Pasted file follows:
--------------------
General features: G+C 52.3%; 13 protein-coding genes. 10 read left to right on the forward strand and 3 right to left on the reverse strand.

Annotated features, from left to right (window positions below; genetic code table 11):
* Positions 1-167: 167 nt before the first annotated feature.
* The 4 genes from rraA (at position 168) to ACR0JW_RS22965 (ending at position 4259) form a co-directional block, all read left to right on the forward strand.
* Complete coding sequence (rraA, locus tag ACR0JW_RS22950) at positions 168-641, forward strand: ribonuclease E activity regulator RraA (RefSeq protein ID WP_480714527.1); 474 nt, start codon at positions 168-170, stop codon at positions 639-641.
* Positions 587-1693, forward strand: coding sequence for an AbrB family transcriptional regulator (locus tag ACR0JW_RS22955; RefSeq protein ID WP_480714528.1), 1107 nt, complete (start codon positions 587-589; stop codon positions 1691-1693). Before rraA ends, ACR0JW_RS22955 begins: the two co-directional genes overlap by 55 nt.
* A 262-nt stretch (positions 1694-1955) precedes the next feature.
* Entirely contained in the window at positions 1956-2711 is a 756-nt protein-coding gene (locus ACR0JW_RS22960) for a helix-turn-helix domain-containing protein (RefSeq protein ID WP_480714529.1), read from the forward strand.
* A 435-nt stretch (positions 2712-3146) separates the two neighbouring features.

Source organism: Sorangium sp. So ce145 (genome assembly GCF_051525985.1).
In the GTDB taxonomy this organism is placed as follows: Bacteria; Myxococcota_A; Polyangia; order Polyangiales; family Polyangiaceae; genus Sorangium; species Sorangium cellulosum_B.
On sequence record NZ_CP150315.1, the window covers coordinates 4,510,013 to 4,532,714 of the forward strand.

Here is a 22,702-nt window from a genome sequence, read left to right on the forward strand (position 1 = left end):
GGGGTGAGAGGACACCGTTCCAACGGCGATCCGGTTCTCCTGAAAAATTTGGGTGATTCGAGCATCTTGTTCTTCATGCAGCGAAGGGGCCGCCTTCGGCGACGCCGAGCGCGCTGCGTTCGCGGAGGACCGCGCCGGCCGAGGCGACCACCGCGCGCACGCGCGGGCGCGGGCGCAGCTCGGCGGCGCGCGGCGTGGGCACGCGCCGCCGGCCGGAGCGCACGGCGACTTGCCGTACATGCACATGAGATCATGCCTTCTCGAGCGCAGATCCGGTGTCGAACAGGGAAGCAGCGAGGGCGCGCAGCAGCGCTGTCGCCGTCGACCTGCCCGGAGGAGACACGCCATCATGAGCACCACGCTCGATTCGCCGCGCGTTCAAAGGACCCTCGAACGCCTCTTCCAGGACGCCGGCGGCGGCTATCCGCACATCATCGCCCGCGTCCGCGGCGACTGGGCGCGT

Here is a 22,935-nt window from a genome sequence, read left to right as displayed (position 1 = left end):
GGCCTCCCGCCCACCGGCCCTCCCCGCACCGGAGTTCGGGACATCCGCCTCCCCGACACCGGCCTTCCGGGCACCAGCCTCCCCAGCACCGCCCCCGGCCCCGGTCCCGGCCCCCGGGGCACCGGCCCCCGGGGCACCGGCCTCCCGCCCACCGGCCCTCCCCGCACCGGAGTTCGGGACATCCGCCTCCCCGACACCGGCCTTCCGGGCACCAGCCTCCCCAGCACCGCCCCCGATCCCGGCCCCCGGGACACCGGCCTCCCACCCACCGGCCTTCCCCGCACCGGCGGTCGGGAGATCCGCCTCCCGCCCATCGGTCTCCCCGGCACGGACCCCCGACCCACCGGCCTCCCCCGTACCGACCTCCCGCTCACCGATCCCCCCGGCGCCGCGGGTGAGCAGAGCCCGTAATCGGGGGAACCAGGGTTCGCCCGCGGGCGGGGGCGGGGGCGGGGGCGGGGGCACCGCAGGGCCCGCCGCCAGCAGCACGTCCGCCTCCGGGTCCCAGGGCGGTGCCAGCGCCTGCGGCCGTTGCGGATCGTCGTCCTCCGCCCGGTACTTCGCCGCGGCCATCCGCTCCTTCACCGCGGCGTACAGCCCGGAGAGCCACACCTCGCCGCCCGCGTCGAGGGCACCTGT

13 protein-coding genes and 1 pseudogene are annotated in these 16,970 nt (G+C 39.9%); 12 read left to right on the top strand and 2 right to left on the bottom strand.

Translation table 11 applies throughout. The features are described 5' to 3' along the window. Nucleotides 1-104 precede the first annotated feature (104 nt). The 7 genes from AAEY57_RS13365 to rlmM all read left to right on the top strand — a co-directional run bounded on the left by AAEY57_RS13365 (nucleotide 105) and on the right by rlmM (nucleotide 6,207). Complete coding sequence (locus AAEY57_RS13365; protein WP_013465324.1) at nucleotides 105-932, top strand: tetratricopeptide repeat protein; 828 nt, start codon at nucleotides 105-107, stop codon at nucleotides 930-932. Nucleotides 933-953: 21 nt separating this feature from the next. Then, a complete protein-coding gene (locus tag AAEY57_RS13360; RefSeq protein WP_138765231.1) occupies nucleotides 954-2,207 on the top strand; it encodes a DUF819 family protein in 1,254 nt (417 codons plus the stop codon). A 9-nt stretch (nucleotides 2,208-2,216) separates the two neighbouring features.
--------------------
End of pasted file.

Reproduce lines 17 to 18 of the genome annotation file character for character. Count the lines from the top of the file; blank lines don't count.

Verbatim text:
13 protein-coding genes and 1 pseudogene are annotated in these 16,970 nt (G+C 39.9%); 12 read left to right on the top strand and 2 right to left on the bottom strand.

Translation table 11 applies throughout. The features are described 5' to 3' along the window. Nucleotides 1-104 precede the first annotated feature (104 nt). The 7 genes from AAEY57_RS13365 to rlmM all read left to right on the top strand — a co-directional run bounded on the left by AAEY57_RS13365 (nucleotide 105) and on the right by rlmM (nucleotide 6,207). Complete coding sequence (locus AAEY57_RS13365; protein WP_013465324.1) at nucleotides 105-932, top strand: tetratricopeptide repeat protein; 828 nt, start codon at nucleotides 105-107, stop codon at nucleotides 930-932. Nucleotides 933-953: 21 nt separating this feature from the next. Then, a complete protein-coding gene (locus tag AAEY57_RS13360; RefSeq protein WP_138765231.1) occupies nucleotides 954-2,207 on the top strand; it encodes a DUF819 family protein in 1,254 nt (417 codons plus the stop codon). A 9-nt stretch (nucleotides 2,208-2,216) separates the two neighbouring features.